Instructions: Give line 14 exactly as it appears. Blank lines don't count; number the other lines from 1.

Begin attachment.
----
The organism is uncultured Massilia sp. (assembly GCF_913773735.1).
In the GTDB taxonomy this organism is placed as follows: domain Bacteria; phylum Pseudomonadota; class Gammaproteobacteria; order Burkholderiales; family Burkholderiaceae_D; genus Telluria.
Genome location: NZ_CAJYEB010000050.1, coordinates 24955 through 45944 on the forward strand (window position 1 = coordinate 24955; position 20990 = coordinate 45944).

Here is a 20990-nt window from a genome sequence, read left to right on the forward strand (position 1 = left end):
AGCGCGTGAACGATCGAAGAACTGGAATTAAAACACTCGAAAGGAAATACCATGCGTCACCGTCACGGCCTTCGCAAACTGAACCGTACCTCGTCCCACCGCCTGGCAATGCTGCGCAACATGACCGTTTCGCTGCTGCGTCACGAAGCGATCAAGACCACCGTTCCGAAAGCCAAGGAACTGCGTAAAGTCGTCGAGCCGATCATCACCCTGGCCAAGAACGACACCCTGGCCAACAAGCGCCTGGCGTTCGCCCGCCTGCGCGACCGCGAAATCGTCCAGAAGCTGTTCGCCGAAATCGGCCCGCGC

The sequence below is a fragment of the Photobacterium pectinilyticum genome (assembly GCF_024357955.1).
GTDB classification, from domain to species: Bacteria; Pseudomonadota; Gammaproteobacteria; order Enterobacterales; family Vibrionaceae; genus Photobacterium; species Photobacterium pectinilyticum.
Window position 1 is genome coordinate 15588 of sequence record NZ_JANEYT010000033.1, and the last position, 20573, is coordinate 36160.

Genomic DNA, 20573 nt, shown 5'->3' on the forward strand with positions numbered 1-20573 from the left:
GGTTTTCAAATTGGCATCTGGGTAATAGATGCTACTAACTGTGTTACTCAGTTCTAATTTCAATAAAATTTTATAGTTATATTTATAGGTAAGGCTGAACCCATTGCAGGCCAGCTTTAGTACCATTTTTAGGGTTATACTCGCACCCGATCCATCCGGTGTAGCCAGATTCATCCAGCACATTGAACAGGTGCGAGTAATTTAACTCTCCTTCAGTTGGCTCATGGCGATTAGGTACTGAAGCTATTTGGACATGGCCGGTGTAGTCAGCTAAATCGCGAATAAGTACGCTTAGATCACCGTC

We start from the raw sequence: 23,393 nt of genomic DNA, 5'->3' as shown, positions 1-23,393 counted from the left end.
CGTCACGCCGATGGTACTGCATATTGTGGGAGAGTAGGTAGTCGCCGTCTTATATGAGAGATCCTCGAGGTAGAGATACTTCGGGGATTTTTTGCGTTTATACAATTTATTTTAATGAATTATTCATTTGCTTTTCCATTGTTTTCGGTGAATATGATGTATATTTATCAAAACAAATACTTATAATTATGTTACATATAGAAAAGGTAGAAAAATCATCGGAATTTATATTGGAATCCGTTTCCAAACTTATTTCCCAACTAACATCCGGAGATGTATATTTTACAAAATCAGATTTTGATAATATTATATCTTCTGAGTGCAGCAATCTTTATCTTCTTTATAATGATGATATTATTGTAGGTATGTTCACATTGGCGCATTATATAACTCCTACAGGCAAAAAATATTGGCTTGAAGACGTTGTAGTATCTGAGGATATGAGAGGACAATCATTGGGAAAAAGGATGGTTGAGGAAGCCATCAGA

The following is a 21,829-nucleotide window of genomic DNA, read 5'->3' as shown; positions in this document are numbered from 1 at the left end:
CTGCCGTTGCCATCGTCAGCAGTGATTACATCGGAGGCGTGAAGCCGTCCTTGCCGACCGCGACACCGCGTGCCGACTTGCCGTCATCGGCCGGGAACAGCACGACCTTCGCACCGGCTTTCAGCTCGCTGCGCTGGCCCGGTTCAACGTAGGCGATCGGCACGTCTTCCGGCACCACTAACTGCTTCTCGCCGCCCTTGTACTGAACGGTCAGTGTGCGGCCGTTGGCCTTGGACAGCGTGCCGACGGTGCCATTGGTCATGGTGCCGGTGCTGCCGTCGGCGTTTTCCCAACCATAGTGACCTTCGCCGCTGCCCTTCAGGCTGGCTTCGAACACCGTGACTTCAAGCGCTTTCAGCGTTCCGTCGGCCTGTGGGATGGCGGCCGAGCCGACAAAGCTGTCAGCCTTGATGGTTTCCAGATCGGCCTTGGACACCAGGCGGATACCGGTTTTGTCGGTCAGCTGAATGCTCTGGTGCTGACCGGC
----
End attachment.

CTGCCGTTGCCATCGTCAGCAGTGATTACATCGGAGGCGTGAAGCCGTCCTTGCCGACCGCGACACCGCGTGCCGACTTGCCGTCATCGGCCGGGAACAGCACGACCTTCGCACCGGCTTTCAGCTCGCTGCGCTGGCCCGGTTCAACGTAGGCGATCGGCACGTCTTCCGGCACCACTAACTGCTTCTCGCCGCCCTTGTACTGAACGGTCAGTGTGCGGCCGTTGGCCTTGGACAGCGTGCCGACGGTGCCATTGGTCATGGTGCCGGTGCTGCCGTCGGCGTTTTCCCAACCATAGTGACCTTCGCCGCTGCCCTTCAGGCTGGCTTCGAACACCGTGACTTCAAGCGCTTTCAGCGTTCCGTCGGCCTGTGGGATGGCGGCCGAGCCGACAAAGCTGTCAGCCTTGATGGTTTCCAGATCGGCCTTGGACACCAGGCGGATACCGGTTTTGTCGGTCAGCTGAATGCTCTGGTGCTGACCGGC